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An empty Maßkrug

Maß (pronounced [ˈmaːs]) or Mass (Swiss spelling, elsewhere used for dialectal [ˈmas]) is the German word describing the amount of beer in a regulation mug, in modern times exactly 1 liter (33.8 U.S. fl oz; 1.8 imp pt). Maß is also a common abbreviation for Maßkrug, the handled drinking vessel containing it, ubiquitous in Bavarian beer gardens and beer halls, and a staple of Oktoberfest. This vessel is often referred to as a beer mug by English speakers, and can be correctly called a beer stein only if it is made of stoneware and capable of holding a regulation Maß of beer.


The word "Maß" can be of either neuter or female grammatical gender. In its neuter form, das Maß, it is the German word for "measure". Its feminine version, "die Maß", is used in southern Germany and Austria to refer to a one-liter glass beer mug or its contents.[1] It is spelled "Maß" or "Mass" (both spellings are permissible) in Germany and Austria, and "Mass" in Switzerland.[2] The plural is also Maß.

A stoneware mug is a form of beer stein, another type of vessel which may only be referred to as a Maßkrug if capable of holding a regulation quantity of beer.


German Maßkrug of Augustiner Bräu

In the Southern German areas (Austro-Bavarian), the Maß originally measured 1.069 liters (2.26 U.S. pt; 1.881 imp pt).[3] Other German-speaking areas had different measures; in Switzerland between 1838 and 1877, and in Baden until 1871, the Maß was 1.5 liters.

The modern Maßkrug is slightly larger than 1 liter, with a fill line denoting the level to which the beer must be filled; the area above the line denotes space for the head to expand. Selling beer in mugs with a fraudulent or missing calibration mark is also prosecuted as fraud. An "Association Against Fraudulent Pouring [of Beer]" ("Verein gegen betrügerisches Einschenken") in Munich fights for the customer rights of beer drinkers, and is mostly active on Oktoberfest.[4]

In the more northerly parts of Germany, the Maß has mostly fallen out of use, except for Bavarian-themed events, since beer for immediate consumption there is usually sold in smaller amounts, from 0.2–0.5 liters (6.8–17 U.S. fl oz),


Patron's mugs stored under lock and key at the Hofbräuhaus am Platzl in Munich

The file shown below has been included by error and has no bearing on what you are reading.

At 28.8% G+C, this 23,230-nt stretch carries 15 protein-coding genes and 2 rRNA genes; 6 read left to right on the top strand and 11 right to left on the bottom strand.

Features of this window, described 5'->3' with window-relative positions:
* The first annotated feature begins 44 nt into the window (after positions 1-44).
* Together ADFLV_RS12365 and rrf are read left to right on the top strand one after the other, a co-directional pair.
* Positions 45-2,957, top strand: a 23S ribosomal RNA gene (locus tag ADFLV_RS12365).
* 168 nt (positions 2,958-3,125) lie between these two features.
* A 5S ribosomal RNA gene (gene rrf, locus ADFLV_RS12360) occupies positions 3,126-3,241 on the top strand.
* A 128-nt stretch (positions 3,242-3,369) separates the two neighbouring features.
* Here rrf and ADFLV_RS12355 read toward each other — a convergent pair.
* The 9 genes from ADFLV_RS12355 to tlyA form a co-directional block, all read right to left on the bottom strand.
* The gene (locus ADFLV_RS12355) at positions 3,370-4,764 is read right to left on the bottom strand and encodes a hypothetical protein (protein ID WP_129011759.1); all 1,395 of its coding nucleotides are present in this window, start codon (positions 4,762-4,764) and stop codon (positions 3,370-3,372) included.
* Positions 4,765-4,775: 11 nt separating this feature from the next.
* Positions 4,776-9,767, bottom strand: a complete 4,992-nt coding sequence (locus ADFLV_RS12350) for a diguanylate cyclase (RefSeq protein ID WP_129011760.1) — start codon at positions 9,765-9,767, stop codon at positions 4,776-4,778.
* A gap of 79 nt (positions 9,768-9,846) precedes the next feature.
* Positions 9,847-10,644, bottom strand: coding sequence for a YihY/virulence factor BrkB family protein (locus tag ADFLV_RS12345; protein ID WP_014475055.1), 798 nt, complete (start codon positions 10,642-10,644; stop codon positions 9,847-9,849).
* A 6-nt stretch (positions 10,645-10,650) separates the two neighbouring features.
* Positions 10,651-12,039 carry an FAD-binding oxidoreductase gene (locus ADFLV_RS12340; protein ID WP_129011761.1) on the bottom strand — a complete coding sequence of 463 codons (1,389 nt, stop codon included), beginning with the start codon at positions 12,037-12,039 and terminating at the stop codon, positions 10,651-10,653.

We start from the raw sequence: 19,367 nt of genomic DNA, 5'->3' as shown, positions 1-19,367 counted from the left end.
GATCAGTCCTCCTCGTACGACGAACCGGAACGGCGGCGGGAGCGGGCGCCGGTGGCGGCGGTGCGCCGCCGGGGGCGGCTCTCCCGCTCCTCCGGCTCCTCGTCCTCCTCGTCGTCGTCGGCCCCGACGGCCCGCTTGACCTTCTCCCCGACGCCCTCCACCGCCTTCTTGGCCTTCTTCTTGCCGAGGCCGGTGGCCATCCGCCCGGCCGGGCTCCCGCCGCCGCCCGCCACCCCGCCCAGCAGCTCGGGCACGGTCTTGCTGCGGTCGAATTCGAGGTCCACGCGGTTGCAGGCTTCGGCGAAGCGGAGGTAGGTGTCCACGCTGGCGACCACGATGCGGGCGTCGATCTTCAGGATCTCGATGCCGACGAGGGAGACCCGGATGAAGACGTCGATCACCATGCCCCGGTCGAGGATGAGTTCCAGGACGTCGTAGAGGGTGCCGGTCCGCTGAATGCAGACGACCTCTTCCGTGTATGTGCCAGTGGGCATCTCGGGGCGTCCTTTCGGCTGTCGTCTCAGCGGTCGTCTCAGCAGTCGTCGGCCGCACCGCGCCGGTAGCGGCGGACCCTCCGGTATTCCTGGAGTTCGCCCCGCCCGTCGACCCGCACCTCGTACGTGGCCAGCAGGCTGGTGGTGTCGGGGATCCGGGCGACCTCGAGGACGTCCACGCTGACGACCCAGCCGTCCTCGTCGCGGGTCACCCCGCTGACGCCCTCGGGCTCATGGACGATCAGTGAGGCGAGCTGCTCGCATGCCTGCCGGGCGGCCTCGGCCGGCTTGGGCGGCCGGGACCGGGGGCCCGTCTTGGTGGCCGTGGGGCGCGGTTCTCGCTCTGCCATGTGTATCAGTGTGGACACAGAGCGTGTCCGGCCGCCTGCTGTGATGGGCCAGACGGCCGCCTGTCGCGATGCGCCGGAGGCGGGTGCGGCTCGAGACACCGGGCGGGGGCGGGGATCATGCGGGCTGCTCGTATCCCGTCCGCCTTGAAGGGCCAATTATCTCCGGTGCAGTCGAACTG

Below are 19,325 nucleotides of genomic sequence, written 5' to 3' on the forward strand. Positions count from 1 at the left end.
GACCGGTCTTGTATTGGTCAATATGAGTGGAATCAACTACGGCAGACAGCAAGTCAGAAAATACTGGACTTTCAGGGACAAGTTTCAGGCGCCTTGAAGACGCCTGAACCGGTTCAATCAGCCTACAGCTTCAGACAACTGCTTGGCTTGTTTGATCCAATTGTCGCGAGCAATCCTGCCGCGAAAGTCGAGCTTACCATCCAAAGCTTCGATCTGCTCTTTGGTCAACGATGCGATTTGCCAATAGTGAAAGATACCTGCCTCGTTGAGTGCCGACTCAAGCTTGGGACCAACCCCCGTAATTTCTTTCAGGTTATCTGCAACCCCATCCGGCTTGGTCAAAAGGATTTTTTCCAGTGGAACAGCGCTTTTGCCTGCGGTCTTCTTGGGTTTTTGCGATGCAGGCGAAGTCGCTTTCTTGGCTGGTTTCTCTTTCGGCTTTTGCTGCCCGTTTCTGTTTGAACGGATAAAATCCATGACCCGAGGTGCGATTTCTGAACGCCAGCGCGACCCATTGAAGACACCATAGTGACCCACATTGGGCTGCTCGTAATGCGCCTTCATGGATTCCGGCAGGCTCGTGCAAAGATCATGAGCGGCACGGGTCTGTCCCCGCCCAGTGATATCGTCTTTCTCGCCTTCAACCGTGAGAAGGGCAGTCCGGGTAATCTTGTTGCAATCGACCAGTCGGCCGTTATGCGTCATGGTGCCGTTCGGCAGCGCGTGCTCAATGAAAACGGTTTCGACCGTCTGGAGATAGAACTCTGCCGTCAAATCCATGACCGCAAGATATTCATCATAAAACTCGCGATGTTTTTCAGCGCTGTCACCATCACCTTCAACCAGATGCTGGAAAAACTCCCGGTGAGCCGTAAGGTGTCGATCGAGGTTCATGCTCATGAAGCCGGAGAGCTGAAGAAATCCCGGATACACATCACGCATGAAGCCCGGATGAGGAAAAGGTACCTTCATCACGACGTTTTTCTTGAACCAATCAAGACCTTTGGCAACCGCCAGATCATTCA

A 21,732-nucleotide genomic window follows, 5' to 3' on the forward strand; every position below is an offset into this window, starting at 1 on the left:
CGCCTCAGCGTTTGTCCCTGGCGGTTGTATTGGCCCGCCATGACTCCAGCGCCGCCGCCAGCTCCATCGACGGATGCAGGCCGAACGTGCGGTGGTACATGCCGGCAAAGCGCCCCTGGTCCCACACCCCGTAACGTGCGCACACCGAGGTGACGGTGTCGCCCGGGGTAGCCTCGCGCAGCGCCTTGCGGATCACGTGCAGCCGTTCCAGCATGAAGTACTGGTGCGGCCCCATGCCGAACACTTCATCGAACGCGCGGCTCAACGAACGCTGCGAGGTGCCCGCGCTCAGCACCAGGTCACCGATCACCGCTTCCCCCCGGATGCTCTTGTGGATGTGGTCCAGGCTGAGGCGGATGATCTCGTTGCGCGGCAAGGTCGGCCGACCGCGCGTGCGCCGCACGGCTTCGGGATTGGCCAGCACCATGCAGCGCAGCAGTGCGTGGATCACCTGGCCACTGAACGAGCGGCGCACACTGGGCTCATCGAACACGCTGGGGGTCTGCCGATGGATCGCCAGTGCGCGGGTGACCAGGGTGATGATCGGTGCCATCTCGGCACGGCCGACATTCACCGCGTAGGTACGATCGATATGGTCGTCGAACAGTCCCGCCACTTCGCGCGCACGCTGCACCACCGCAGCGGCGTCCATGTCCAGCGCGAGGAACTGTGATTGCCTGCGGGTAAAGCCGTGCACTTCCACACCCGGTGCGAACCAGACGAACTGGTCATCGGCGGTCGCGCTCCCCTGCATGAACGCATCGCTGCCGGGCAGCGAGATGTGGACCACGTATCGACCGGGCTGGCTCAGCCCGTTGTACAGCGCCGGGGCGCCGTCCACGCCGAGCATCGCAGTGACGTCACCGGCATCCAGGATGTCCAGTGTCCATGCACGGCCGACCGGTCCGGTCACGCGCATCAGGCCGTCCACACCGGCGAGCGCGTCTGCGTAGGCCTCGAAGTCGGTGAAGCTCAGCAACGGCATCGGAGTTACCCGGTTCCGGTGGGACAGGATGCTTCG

Mugs are frequently decorated with a print of the logo of the brewery.

Some beer gardens and restaurants rent space out to patrons to store their mugs, which often have personalized engravings on their lids. For a small monthly fee, the establishment will also wash one's mug.[citation needed]

According to physicist Erich Schuller of the Institute for Forensic Medicine at the Ludwig Maximilian University of Munich, a Maßkrug is an "effective percussion tool" in which each strike is potentially life-threatening. An empty Maß weighs 1.3 kilograms (2.9 lb) and can produce a force of 8,500 newtons (1,900 lbf) in a violent blow, far surpassing the 4,000 newtons (900 lbf) required to break a human's skullcap. Some cases have occurred, though, in which the Maßkrug yielded. Presumably, these mugs had reduced strength due to wear.[5]


The endurance sport of Maßkrugstemmen involves holding a filled 2.4-kilogram (5.3 lb) Maß at arm's length.[6] The world record is 45 minutes and 2 seconds.[7] While the sport is believed to have originated in Bavaria, Germany, competitions are now seen worldwide. A governing body has been created in the United States as the U.S. Steinholding Association.[8]

See also[edit]


  1. ^ "Maß, die". duden.de. Retrieved 1 April 2015.
  2. ^ "Maß, das". duden.de. Retrieved 18 December 2014.
  3. ^ "Vom Keferloher zur Wiesn-Maß". Mittelbayerische Zeitung (in German). 22 September 2008.
  4. ^ VgbE (German), retrieved 22 November 2021
  5. ^ "Effektives Schlagwerkzeug: Der Physiker Erich Schuller, 62, vom Institut für Rechtsmedizin der Ludwig-Maximilians-Universität München über Kopfverletzungen durch Maßkrugschlägereien" ["Effective Percussion Instrument": The Physicist Erich Schuller, 62, from the Institute for Forensic Medicine at LMU Munich]. Der Spiegel (in German). 27 September 2010. p. 149. Retrieved 18 October 2019.
  6. ^ Bernstein, Joshua M. (21 September 2013). "10 brew-tiful ways to rock Oktoberfest". New York Post. Retrieved 18 October 2019.
  7. ^ "Weltrekord im Dauer-Maßkrugstemmen". Bayerischer Rundfunk (in German). 11 March 2019. Retrieved 18 October 2019 – via ARD.
  8. ^ Logsdon, Jason. "US Steinholding Association". US Steinholding Association. Retrieved 10 May 2020.

External links[edit]

  • The dictionary definition of Maß at Wiktionary